Bringing the Drama

Scott Granville creates entertaining shows for English language learners.

One morning, private investigator Jimmy Fortune, the main character in the groundbreaking web series Fortune, receives a desperate phone call from his former best friend, Daniel Tait—Tait’s wife has been kidnapped.

Over the course of the series’ six episodes, you learn the truth about Fortune’s and Tait’s pasts, and, if you’re an English language learner (ELL), a bit about present perfect tense.

Fortune is the brainchild of Scott Granville ’01 and his company Chasing Time English, which produces original drama series for ELLs. The company’s roots were planted years ago, when Granville, a standout soccer player from New Zealand, came to Monmouth University to major in English.

“Monmouth fit the bill in terms of the size that I was looking for,” says Granville of his decision to come to New Jersey. “And, since most people in New Zealand live close to the water, being near the shore was a massive draw for me.”

Granville says he felt welcome at Monmouth—there were other international students on campus, and the Global Education Office helped him feel included with activities like Thanksgiving dinners. But Granville also had opportunities to go beyond his comfort zone, like the feature writing class that pushed him to write—something he had always wanted to pursue.

“Pursuing your interests is an important part of growing as a person,” says Granville. “If you engage with activities outside your comfort zone, you learn, even in failure, more about yourself, and that should always be looked at as a positive.”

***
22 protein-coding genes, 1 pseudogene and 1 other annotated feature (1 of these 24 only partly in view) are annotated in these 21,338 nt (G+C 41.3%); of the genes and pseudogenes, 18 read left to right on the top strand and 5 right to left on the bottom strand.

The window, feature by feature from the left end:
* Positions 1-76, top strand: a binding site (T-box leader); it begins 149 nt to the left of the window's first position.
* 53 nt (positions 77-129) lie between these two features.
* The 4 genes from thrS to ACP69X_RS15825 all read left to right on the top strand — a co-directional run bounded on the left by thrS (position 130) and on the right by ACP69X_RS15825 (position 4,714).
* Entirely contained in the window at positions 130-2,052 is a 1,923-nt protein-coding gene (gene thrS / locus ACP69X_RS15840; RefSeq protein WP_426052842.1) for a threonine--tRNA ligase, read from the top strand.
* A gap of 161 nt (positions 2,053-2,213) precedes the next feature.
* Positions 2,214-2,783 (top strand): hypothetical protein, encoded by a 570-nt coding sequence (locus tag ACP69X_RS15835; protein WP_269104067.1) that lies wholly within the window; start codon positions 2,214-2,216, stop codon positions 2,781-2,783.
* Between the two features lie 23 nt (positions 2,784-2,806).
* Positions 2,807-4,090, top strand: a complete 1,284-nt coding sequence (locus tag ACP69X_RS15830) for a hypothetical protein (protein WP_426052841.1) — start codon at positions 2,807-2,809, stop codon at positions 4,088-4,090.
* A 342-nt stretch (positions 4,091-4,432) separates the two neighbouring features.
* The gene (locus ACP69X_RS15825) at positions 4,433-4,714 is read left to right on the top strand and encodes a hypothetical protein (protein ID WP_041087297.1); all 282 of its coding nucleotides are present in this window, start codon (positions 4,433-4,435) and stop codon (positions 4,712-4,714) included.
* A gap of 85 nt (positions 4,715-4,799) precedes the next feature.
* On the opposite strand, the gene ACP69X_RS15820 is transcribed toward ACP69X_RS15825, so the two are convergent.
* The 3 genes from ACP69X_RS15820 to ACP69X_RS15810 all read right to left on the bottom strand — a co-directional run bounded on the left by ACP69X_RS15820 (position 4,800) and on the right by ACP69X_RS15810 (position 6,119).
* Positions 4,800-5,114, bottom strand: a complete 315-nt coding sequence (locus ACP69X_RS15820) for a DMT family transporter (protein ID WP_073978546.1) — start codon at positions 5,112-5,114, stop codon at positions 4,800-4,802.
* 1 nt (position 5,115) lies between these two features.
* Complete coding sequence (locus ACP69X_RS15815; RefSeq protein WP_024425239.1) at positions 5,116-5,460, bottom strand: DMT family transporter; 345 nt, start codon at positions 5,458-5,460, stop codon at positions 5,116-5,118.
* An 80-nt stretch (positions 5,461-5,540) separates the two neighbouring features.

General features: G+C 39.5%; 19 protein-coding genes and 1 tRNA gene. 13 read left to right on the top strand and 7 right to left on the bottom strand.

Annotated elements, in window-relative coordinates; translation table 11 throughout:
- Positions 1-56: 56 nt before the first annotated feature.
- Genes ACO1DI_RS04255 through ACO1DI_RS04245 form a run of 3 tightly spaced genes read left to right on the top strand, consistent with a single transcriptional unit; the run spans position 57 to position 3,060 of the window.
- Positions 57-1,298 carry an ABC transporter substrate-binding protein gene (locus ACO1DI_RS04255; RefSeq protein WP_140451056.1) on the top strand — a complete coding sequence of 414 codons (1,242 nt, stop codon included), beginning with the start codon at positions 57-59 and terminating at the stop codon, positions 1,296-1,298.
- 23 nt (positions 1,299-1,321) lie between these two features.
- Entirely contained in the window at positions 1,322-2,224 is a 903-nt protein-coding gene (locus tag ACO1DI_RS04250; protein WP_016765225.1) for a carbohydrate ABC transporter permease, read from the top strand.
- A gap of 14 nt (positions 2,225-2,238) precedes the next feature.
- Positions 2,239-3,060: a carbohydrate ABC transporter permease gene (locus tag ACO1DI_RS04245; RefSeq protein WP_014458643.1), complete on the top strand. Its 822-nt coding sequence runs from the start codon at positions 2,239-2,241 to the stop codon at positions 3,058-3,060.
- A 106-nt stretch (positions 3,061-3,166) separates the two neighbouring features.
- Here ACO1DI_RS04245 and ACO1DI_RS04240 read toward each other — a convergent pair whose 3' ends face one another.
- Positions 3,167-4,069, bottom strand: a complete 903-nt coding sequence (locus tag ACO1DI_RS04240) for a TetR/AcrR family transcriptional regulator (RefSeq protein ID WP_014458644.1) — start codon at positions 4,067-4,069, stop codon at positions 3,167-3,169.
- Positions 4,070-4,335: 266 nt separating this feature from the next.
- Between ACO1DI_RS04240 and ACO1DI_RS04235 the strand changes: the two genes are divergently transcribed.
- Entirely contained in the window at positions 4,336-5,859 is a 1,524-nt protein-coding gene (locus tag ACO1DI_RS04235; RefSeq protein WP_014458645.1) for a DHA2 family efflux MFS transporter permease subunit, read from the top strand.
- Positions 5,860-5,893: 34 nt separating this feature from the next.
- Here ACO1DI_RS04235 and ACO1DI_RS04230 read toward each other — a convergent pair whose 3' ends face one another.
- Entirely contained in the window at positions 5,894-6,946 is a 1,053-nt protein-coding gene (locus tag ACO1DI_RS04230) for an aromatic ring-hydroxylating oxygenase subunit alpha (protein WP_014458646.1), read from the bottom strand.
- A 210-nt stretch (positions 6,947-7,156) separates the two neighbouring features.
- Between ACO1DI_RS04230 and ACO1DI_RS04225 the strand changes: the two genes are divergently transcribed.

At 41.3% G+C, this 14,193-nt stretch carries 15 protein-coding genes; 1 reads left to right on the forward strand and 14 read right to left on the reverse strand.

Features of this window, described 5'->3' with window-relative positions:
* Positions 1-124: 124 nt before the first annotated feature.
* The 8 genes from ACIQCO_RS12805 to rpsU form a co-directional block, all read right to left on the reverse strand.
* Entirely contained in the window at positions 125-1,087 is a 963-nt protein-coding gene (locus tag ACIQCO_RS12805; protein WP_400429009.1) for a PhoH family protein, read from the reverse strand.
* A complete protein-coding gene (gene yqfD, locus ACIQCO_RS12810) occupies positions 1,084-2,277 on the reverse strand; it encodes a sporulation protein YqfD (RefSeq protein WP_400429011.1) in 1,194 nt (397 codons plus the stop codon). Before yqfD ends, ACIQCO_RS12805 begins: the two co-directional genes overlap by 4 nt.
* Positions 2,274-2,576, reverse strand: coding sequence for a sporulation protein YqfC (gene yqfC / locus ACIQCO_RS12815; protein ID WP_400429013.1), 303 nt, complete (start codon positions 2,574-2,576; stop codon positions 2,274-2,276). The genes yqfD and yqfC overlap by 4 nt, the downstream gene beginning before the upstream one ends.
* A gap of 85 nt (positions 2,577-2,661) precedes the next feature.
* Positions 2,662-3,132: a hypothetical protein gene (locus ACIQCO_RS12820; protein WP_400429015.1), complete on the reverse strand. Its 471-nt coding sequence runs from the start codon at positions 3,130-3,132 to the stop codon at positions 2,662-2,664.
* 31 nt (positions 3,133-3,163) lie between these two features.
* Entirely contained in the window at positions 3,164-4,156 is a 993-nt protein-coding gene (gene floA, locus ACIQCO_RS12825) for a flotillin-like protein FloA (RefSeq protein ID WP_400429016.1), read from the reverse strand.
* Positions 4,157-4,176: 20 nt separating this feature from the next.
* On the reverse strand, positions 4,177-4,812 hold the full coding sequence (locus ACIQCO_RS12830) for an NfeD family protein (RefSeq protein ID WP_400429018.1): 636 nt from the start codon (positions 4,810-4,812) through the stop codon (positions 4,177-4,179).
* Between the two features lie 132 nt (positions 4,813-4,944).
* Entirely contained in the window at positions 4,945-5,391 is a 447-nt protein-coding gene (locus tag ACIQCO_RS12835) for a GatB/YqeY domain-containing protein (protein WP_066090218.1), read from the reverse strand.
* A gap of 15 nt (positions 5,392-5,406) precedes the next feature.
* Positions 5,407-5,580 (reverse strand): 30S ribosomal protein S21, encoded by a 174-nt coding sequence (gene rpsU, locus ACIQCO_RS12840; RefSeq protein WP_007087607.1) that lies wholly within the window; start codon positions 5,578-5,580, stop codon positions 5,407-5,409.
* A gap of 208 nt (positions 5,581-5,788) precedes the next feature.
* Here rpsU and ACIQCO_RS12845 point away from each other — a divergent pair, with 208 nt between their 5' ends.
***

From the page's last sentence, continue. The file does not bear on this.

Granville was also interested in filmmaking, but, as with writing, always found himself otherwise occupied. But when he returned to New Zealand and reconnected with high school friend Ben Woollen, who was producing a low-budget feature, the two decided to join forces to create Chasing Time Productions.

While their films received some acclaim, they were having trouble monetizing their creativity. So Granville and Woollen decided to tackle a niche they felt didn’t exist—providing original, quality narrative dramas for ELLs through Chasing Time English. Granville had worked in language education in South Korea and New Zealand for several years after graduating from Monmouth, and he knew the challenges of finding engaging content for ELLs. He says popular shows like Friends are useful but not designed for teach- ing English, and videos that do provide a strong language focus don’t connect with viewers.

But Chasing Time English productions are created with the help of teachers to fit into a tailored syllabus. Each episode includes teaching materials and is written with the audience’s desire for entertainment in mind. “We want to give our audience a story they can enjoy so the learning materials aren’t such a chore,” says Granville. “We’re not saying this is going to teach you English comprehensively. But you’ll learn a lot about the use of the language. We’ve found that to be a good strategy.”

Chasing Time English was recently nominated for a PIEoneer Award, which recognizes achievements in international education. Now that they’re receiving global recognition, Granville hopes to have a global impact. One of the organization’s goals from the be- ginning has been to provide accessible learning opportunities to people anywhere in the world regardless of socioeconomic back- ground. Chasing Time English has made price points affordable, and wherever possible, works with nonprofits (currently in New Zealand, India, and Central Africa) that can provide materials to learners who can’t access them otherwise.

“It’s exciting to be able to provide something that has tangible benefits for learning a language,” says Granville. “The creation of an original idea from the ground up and the recognition for the team’s hard work have been hugely rewarding.”

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